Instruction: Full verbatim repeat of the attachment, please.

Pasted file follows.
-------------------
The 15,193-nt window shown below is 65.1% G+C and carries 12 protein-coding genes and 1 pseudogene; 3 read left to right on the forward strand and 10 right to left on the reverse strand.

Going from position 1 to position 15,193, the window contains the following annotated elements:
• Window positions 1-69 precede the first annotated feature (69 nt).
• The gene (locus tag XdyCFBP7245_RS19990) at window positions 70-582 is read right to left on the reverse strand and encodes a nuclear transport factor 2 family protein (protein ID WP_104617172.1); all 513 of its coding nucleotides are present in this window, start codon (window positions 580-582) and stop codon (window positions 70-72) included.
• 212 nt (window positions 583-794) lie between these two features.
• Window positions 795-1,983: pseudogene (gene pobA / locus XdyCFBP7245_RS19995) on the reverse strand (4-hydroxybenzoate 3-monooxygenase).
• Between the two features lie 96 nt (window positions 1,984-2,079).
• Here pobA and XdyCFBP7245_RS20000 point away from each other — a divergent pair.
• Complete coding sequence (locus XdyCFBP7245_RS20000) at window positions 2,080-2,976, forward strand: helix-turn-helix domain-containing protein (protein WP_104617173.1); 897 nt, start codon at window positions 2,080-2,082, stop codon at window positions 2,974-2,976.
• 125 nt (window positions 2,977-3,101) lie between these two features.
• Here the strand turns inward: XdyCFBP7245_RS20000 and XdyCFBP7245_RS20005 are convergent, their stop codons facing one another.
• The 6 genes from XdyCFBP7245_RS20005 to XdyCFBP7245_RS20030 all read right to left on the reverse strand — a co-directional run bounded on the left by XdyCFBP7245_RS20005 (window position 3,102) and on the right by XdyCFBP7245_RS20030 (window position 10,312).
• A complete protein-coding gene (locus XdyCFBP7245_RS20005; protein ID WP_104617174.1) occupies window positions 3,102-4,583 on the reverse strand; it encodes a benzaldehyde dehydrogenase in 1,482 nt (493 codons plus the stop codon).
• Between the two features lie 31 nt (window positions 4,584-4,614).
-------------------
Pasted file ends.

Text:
The 15,193-nt window shown below is 65.1% G+C and carries 12 protein-coding genes and 1 pseudogene; 3 read left to right on the forward strand and 10 right to left on the reverse strand.

Going from position 1 to position 15,193, the window contains the following annotated elements:
• Window positions 1-69 precede the first annotated feature (69 nt).
• The gene (locus tag XdyCFBP7245_RS19990) at window positions 70-582 is read right to left on the reverse strand and encodes a nuclear transport factor 2 family protein (protein ID WP_104617172.1); all 513 of its coding nucleotides are present in this window, start codon (window positions 580-582) and stop codon (window positions 70-72) included.
• 212 nt (window positions 583-794) lie between these two features.
• Window positions 795-1,983: pseudogene (gene pobA / locus XdyCFBP7245_RS19995) on the reverse strand (4-hydroxybenzoate 3-monooxygenase).
• Between the two features lie 96 nt (window positions 1,984-2,079).
• Here pobA and XdyCFBP7245_RS20000 point away from each other — a divergent pair.
• Complete coding sequence (locus XdyCFBP7245_RS20000) at window positions 2,080-2,976, forward strand: helix-turn-helix domain-containing protein (protein WP_104617173.1); 897 nt, start codon at window positions 2,080-2,082, stop codon at window positions 2,974-2,976.
• 125 nt (window positions 2,977-3,101) lie between these two features.
• Here the strand turns inward: XdyCFBP7245_RS20000 and XdyCFBP7245_RS20005 are convergent, their stop codons facing one another.
• The 6 genes from XdyCFBP7245_RS20005 to XdyCFBP7245_RS20030 all read right to left on the reverse strand — a co-directional run bounded on the left by XdyCFBP7245_RS20005 (window position 3,102) and on the right by XdyCFBP7245_RS20030 (window position 10,312).
• A complete protein-coding gene (locus XdyCFBP7245_RS20005; protein ID WP_104617174.1) occupies window positions 3,102-4,583 on the reverse strand; it encodes a benzaldehyde dehydrogenase in 1,482 nt (493 codons plus the stop codon).
• Between the two features lie 31 nt (window positions 4,584-4,614).